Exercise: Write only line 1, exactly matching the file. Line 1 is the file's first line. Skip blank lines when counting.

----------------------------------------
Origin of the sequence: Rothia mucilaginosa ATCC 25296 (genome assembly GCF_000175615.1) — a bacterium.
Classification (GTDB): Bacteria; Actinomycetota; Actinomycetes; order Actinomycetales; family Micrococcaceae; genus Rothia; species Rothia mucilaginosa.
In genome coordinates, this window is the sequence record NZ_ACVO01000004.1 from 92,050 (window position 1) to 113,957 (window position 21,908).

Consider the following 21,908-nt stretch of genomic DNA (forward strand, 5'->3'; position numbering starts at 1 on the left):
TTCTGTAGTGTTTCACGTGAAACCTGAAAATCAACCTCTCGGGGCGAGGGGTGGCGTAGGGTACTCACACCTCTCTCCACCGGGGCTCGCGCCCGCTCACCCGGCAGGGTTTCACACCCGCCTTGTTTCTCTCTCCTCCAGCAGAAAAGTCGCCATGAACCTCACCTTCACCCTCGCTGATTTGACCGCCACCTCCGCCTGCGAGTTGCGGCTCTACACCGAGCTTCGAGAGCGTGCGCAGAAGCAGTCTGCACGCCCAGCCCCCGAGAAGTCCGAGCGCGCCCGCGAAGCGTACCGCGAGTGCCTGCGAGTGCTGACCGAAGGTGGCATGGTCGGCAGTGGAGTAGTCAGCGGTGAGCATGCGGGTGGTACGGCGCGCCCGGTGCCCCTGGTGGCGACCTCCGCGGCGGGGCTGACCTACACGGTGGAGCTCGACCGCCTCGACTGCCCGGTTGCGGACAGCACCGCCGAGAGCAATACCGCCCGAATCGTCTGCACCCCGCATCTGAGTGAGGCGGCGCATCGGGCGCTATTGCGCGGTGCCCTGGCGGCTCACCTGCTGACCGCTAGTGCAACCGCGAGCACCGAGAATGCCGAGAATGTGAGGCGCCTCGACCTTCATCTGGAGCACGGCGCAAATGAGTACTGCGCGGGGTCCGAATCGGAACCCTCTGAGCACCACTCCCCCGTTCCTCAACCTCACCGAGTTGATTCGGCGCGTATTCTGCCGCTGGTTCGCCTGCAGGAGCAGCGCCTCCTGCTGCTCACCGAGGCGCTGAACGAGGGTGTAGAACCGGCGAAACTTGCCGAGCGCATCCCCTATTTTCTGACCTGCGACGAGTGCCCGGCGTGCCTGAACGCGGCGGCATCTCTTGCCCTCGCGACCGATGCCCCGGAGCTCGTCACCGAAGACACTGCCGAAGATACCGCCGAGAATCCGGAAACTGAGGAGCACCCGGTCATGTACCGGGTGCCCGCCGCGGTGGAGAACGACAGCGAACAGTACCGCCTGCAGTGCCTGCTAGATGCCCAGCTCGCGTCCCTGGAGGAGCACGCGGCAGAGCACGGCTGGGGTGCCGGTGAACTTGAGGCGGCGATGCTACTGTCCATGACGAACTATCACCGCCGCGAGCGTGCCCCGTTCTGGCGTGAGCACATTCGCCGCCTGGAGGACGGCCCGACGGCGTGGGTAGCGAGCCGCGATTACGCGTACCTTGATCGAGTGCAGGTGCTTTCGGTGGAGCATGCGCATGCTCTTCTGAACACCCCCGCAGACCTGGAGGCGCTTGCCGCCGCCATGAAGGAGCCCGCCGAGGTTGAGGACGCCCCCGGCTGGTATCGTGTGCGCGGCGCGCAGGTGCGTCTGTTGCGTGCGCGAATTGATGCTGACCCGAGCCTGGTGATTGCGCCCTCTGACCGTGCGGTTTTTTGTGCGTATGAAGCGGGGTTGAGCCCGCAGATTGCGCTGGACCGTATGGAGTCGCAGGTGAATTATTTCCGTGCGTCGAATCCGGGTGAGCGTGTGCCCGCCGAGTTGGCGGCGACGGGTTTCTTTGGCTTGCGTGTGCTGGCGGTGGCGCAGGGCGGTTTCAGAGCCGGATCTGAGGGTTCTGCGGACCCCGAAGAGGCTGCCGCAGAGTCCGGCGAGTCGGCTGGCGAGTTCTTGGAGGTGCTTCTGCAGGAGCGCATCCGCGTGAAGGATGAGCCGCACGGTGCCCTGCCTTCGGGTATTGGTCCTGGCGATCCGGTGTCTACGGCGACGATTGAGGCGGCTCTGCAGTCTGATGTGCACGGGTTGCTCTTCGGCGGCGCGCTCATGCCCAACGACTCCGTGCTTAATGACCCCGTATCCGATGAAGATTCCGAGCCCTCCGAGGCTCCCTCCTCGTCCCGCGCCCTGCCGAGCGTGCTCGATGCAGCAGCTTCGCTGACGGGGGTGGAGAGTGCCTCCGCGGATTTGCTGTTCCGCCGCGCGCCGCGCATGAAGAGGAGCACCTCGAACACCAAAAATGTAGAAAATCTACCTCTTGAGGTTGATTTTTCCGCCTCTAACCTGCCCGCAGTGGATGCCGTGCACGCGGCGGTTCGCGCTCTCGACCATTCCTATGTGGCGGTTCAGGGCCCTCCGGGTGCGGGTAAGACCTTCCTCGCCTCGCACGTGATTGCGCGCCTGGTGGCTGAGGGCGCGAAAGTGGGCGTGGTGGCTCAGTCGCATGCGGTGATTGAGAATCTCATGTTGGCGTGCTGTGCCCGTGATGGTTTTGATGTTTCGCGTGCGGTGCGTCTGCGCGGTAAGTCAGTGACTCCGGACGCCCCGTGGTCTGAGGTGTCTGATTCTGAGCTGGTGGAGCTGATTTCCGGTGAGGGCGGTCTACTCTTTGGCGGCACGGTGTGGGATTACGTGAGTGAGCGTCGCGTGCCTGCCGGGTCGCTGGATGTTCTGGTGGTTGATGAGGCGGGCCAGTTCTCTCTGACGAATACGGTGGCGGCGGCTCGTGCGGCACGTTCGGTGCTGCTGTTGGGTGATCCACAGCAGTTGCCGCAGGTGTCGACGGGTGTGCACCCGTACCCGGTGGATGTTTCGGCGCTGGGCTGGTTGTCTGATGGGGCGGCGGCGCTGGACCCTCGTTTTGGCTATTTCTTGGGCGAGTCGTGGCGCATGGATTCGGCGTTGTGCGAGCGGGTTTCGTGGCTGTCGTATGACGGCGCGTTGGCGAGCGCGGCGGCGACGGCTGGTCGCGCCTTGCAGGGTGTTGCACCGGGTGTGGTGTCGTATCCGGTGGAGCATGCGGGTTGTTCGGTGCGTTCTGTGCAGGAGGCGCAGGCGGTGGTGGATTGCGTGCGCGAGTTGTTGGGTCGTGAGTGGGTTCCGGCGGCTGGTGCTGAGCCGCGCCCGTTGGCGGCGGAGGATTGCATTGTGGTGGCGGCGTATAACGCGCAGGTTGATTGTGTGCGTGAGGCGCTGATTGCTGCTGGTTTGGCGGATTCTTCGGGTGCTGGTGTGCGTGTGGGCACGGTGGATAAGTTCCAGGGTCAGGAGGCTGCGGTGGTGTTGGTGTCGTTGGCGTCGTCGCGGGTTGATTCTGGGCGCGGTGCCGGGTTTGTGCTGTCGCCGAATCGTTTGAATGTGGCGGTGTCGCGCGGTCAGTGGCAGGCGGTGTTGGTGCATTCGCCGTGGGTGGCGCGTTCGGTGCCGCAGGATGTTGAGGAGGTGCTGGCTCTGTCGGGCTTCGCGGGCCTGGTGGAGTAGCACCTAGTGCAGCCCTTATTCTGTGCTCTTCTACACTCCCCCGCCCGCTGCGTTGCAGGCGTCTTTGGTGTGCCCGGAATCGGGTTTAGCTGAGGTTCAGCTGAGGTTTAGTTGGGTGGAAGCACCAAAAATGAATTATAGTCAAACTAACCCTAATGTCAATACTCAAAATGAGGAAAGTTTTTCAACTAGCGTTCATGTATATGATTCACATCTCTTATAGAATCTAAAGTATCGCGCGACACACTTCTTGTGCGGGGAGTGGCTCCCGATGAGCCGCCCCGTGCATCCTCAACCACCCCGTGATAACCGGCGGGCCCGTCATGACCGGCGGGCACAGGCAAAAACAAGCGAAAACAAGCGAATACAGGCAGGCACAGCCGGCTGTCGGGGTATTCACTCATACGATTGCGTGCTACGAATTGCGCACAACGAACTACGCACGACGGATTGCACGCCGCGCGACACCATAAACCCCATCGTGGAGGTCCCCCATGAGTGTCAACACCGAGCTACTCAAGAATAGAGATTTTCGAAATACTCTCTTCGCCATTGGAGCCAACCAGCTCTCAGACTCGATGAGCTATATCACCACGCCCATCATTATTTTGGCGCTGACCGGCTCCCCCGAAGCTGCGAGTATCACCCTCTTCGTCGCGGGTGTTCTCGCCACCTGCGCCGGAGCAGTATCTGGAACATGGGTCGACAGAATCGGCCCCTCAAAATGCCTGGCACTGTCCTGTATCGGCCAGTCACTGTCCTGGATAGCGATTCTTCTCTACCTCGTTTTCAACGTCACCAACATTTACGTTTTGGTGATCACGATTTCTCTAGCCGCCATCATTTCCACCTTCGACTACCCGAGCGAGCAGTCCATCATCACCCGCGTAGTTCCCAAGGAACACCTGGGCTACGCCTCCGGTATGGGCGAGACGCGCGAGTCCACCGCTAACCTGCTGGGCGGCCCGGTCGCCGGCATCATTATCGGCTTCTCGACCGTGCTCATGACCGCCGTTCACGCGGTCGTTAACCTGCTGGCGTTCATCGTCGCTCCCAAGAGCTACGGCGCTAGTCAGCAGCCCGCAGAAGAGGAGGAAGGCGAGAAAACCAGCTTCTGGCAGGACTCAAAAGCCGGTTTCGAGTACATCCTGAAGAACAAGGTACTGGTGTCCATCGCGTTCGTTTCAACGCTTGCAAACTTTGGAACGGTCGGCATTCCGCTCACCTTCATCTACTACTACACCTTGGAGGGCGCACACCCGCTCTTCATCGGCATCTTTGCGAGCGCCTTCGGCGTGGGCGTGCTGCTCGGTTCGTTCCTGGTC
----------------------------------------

Origin of the sequence: Rothia mucilaginosa ATCC 25296 (genome assembly GCF_000175615.1) — a bacterium.